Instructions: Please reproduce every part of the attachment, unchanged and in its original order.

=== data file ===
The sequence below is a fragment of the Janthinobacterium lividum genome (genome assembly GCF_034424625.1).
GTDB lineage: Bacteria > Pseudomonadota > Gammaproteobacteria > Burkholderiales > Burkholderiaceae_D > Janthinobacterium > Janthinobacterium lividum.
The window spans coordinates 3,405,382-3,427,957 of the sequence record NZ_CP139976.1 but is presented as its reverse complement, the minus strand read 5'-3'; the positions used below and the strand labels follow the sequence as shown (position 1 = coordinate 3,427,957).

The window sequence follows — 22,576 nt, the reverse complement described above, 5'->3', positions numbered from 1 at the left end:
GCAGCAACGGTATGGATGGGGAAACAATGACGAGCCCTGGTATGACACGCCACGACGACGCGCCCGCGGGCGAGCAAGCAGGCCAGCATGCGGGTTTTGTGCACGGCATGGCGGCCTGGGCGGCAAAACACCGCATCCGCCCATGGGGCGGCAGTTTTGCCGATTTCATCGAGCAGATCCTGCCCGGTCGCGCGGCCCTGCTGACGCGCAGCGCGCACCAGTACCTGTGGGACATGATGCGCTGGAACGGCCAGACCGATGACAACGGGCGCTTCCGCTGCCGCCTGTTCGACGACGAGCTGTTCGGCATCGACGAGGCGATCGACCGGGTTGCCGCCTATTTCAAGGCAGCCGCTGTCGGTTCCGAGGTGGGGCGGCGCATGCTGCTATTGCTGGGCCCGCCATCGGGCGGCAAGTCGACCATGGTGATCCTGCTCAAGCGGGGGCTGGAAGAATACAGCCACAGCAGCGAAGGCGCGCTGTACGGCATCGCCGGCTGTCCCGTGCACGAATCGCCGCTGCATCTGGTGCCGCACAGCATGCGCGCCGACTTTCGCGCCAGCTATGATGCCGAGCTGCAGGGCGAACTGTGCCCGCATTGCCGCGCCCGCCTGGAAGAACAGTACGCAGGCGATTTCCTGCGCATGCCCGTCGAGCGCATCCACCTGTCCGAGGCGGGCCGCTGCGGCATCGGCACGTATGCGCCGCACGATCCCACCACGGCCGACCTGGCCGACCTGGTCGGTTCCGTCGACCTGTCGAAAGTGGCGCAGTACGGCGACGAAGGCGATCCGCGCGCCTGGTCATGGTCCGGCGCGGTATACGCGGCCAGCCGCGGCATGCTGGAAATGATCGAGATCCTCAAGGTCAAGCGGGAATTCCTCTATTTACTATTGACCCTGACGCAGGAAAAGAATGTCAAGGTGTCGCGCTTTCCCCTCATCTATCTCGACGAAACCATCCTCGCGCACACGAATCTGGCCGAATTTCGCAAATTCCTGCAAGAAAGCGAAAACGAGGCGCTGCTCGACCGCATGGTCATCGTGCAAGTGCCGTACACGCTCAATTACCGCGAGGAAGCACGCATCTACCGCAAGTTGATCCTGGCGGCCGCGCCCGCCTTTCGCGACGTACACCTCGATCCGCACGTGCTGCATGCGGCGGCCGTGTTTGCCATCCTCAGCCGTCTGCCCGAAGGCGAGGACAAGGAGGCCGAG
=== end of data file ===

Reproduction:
The sequence below is a fragment of the Janthinobacterium lividum genome (genome assembly GCF_034424625.1).
GTDB lineage: Bacteria > Pseudomonadota > Gammaproteobacteria > Burkholderiales > Burkholderiaceae_D > Janthinobacterium > Janthinobacterium lividum.
The window spans coordinates 3,405,382-3,427,957 of the sequence record NZ_CP139976.1 but is presented as its reverse complement, the minus strand read 5'-3'; the positions used below and the strand labels follow the sequence as shown (position 1 = coordinate 3,427,957).

The window sequence follows — 22,576 nt, the reverse complement described above, 5'->3', positions numbered from 1 at the left end:
GCAGCAACGGTATGGATGGGGAAACAATGACGAGCCCTGGTATGACACGCCACGACGACGCGCCCGCGGGCGAGCAAGCAGGCCAGCATGCGGGTTTTGTGCACGGCATGGCGGCCTGGGCGGCAAAACACCGCATCCGCCCATGGGGCGGCAGTTTTGCCGATTTCATCGAGCAGATCCTGCCCGGTCGCGCGGCCCTGCTGACGCGCAGCGCGCACCAGTACCTGTGGGACATGATGCGCTGGAACGGCCAGACCGATGACAACGGGCGCTTCCGCTGCCGCCTGTTCGACGACGAGCTGTTCGGCATCGACGAGGCGATCGACCGGGTTGCCGCCTATTTCAAGGCAGCCGCTGTCGGTTCCGAGGTGGGGCGGCGCATGCTGCTATTGCTGGGCCCGCCATCGGGCGGCAAGTCGACCATGGTGATCCTGCTCAAGCGGGGGCTGGAAGAATACAGCCACAGCAGCGAAGGCGCGCTGTACGGCATCGCCGGCTGTCCCGTGCACGAATCGCCGCTGCATCTGGTGCCGCACAGCATGCGCGCCGACTTTCGCGCCAGCTATGATGCCGAGCTGCAGGGCGAACTGTGCCCGCATTGCCGCGCCCGCCTGGAAGAACAGTACGCAGGCGATTTCCTGCGCATGCCCGTCGAGCGCATCCACCTGTCCGAGGCGGGCCGCTGCGGCATCGGCACGTATGCGCCGCACGATCCCACCACGGCCGACCTGGCCGACCTGGTCGGTTCCGTCGACCTGTCGAAAGTGGCGCAGTACGGCGACGAAGGCGATCCGCGCGCCTGGTCATGGTCCGGCGCGGTATACGCGGCCAGCCGCGGCATGCTGGAAATGATCGAGATCCTCAAGGTCAAGCGGGAATTCCTCTATTTACTATTGACCCTGACGCAGGAAAAGAATGTCAAGGTGTCGCGCTTTCCCCTCATCTATCTCGACGAAACCATCCTCGCGCACACGAATCTGGCCGAATTTCGCAAATTCCTGCAAGAAAGCGAAAACGAGGCGCTGCTCGACCGCATGGTCATCGTGCAAGTGCCGTACACGCTCAATTACCGCGAGGAAGCACGCATCTACCGCAAGTTGATCCTGGCGGCCGCGCCCGCCTTTCGCGACGTACACCTCGATCCGCACGTGCTGCATGCGGCGGCCGTGTTTGCCATCCTCAGCCGTCTGCCCGAAGGCGAGGACAAGGAGGCCGAG